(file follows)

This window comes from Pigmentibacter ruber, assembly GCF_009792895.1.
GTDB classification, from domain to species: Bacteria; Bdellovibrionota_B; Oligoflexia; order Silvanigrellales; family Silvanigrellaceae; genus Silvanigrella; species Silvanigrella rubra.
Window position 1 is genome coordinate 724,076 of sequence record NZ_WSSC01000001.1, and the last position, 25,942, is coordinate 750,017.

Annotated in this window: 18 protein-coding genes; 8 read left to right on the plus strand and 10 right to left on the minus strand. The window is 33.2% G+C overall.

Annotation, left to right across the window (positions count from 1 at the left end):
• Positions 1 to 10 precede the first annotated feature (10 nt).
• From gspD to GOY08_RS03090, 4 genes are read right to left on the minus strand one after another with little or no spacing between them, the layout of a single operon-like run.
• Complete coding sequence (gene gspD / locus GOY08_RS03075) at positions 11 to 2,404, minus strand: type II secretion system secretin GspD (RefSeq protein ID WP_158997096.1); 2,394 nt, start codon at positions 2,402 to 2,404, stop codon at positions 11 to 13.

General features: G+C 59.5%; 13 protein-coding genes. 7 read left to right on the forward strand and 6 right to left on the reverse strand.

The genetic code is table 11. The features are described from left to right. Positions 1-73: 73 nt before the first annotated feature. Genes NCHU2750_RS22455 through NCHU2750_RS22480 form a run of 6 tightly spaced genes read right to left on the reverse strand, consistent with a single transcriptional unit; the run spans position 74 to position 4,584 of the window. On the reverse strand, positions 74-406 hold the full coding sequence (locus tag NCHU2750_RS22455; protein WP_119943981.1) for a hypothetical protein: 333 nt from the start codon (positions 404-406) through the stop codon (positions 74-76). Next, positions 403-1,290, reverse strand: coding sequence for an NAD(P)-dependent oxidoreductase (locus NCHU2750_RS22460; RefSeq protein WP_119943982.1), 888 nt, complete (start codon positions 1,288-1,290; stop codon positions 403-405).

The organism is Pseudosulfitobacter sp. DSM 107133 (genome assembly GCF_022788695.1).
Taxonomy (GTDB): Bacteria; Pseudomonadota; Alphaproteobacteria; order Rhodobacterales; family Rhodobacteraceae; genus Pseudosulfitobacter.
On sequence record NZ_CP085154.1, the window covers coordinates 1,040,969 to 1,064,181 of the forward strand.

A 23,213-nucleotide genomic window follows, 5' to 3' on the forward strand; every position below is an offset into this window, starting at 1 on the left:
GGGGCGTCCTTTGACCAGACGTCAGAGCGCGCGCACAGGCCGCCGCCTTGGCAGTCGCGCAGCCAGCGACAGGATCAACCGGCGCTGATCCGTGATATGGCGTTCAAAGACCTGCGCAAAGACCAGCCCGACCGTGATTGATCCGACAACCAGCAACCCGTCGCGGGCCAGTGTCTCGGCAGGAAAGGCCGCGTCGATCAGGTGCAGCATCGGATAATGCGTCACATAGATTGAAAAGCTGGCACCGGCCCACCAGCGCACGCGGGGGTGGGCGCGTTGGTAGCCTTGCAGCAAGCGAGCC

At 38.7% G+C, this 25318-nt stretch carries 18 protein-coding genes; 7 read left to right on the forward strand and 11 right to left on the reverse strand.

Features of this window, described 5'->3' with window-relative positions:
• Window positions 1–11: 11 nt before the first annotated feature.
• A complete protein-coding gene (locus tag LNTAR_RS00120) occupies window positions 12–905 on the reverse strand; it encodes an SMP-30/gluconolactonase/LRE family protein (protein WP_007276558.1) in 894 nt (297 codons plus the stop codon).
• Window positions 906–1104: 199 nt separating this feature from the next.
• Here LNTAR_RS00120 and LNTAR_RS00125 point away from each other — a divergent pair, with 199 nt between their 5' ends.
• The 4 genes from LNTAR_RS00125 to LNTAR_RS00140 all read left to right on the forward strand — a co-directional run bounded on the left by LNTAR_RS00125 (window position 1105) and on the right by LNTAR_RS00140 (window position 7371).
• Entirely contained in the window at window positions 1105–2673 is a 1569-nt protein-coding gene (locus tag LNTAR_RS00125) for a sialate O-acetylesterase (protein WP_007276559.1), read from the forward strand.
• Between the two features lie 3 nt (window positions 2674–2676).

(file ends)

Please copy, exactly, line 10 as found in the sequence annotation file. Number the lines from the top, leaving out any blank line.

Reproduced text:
The genetic code is table 11. The features are described from left to right. Positions 1-73: 73 nt before the first annotated feature. Genes NCHU2750_RS22455 through NCHU2750_RS22480 form a run of 6 tightly spaced genes read right to left on the reverse strand, consistent with a single transcriptional unit; the run spans position 74 to position 4,584 of the window. On the reverse strand, positions 74-406 hold the full coding sequence (locus tag NCHU2750_RS22455; protein WP_119943981.1) for a hypothetical protein: 333 nt from the start codon (positions 404-406) through the stop codon (positions 74-76). Next, positions 403-1,290, reverse strand: coding sequence for an NAD(P)-dependent oxidoreductase (locus NCHU2750_RS22460; RefSeq protein WP_119943982.1), 888 nt, complete (start codon positions 1,288-1,290; stop codon positions 403-405).